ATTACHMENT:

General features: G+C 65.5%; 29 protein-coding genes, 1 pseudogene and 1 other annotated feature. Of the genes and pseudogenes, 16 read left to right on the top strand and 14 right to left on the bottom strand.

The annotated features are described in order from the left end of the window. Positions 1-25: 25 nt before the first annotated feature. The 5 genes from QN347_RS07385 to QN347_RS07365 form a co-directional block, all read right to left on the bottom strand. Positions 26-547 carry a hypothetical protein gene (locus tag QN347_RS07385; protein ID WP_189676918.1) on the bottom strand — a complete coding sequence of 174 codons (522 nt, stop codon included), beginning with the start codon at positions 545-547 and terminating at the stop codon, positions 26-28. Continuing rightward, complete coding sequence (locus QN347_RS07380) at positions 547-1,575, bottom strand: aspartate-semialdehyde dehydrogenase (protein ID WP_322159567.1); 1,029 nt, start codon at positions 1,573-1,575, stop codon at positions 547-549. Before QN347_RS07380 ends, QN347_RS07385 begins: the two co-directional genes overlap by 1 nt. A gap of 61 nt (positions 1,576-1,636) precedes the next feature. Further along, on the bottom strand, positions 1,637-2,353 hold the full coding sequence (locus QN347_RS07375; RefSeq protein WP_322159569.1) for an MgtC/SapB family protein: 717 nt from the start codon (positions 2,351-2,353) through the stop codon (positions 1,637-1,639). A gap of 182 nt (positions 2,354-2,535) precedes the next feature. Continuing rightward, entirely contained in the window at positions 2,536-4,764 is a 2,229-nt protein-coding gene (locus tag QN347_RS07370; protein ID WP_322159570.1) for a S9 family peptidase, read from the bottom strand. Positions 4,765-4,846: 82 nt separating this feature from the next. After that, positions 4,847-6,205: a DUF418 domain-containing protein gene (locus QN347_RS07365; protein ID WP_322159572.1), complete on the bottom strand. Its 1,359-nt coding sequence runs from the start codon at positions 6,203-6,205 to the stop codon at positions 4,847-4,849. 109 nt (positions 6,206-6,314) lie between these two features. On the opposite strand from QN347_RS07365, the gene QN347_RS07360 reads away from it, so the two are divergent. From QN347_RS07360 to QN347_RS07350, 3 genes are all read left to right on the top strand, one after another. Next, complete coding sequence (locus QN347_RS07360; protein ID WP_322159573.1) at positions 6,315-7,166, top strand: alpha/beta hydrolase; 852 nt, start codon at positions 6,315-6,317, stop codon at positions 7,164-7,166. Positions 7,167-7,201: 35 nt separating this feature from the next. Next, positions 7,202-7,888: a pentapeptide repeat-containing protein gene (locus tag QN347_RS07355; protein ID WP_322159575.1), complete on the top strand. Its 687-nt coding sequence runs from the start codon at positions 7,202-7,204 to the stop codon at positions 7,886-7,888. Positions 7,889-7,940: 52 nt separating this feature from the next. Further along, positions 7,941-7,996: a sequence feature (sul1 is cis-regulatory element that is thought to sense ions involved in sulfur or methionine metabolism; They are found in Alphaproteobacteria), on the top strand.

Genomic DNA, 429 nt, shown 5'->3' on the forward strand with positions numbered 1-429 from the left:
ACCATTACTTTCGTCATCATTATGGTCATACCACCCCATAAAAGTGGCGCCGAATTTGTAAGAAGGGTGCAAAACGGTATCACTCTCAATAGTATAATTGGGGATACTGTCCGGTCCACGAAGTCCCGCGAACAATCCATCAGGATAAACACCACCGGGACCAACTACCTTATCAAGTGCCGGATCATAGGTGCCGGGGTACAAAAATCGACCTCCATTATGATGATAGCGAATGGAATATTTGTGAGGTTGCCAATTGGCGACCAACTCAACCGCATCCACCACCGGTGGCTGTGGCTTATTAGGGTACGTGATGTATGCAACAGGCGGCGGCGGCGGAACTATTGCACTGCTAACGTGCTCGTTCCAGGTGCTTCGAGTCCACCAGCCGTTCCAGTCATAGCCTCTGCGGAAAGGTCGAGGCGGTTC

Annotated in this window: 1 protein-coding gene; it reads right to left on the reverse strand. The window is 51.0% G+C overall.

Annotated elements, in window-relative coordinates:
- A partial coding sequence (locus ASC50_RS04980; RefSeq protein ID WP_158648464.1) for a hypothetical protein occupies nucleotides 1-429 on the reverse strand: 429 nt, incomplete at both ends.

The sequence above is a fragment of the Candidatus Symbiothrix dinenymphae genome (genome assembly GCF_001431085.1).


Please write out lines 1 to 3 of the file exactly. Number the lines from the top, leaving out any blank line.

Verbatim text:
General features: G+C 65.5%; 29 protein-coding genes, 1 pseudogene and 1 other annotated feature. Of the genes and pseudogenes, 16 read left to right on the top strand and 14 right to left on the bottom strand.

The annotated features are described in order from the left end of the window. Positions 1-25: 25 nt before the first annotated feature. The 5 genes from QN347_RS07385 to QN347_RS07365 form a co-directional block, all read right to left on the bottom strand. Positions 26-547 carry a hypothetical protein gene (locus tag QN347_RS07385; protein ID WP_189676918.1) on the bottom strand — a complete coding sequence of 174 codons (522 nt, stop codon included), beginning with the start codon at positions 545-547 and terminating at the stop codon, positions 26-28. Continuing rightward, complete coding sequence (locus QN347_RS07380) at positions 547-1,575, bottom strand: aspartate-semialdehyde dehydrogenase (protein ID WP_322159567.1); 1,029 nt, start codon at positions 1,573-1,575, stop codon at positions 547-549. Before QN347_RS07380 ends, QN347_RS07385 begins: the two co-directional genes overlap by 1 nt. A gap of 61 nt (positions 1,576-1,636) precedes the next feature. Further along, on the bottom strand, positions 1,637-2,353 hold the full coding sequence (locus QN347_RS07375; RefSeq protein WP_322159569.1) for an MgtC/SapB family protein: 717 nt from the start codon (positions 2,351-2,353) through the stop codon (positions 1,637-1,639). A gap of 182 nt (positions 2,354-2,535) precedes the next feature. Continuing rightward, entirely contained in the window at positions 2,536-4,764 is a 2,229-nt protein-coding gene (locus tag QN347_RS07370; protein ID WP_322159570.1) for a S9 family peptidase, read from the bottom strand. Positions 4,765-4,846: 82 nt separating this feature from the next. After that, positions 4,847-6,205: a DUF418 domain-containing protein gene (locus QN347_RS07365; protein ID WP_322159572.1), complete on the bottom strand. Its 1,359-nt coding sequence runs from the start codon at positions 6,203-6,205 to the stop codon at positions 4,847-4,849. 109 nt (positions 6,206-6,314) lie between these two features. On the opposite strand from QN347_RS07365, the gene QN347_RS07360 reads away from it, so the two are divergent. From QN347_RS07360 to QN347_RS07350, 3 genes are all read left to right on the top strand, one after another. Next, complete coding sequence (locus QN347_RS07360; protein ID WP_322159573.1) at positions 6,315-7,166, top strand: alpha/beta hydrolase; 852 nt, start codon at positions 6,315-6,317, stop codon at positions 7,164-7,166. Positions 7,167-7,201: 35 nt separating this feature from the next. Next, positions 7,202-7,888: a pentapeptide repeat-containing protein gene (locus tag QN347_RS07355; protein ID WP_322159575.1), complete on the top strand. Its 687-nt coding sequence runs from the start codon at positions 7,202-7,204 to the stop codon at positions 7,886-7,888. Positions 7,889-7,940: 52 nt separating this feature from the next. Further along, positions 7,941-7,996: a sequence feature (sul1 is cis-regulatory element that is thought to sense ions involved in sulfur or methionine metabolism; They are found in Alphaproteobacteria), on the top strand.

Genomic DNA, 429 nt, shown 5'->3' on the forward strand with positions numbered 1-429 from the left: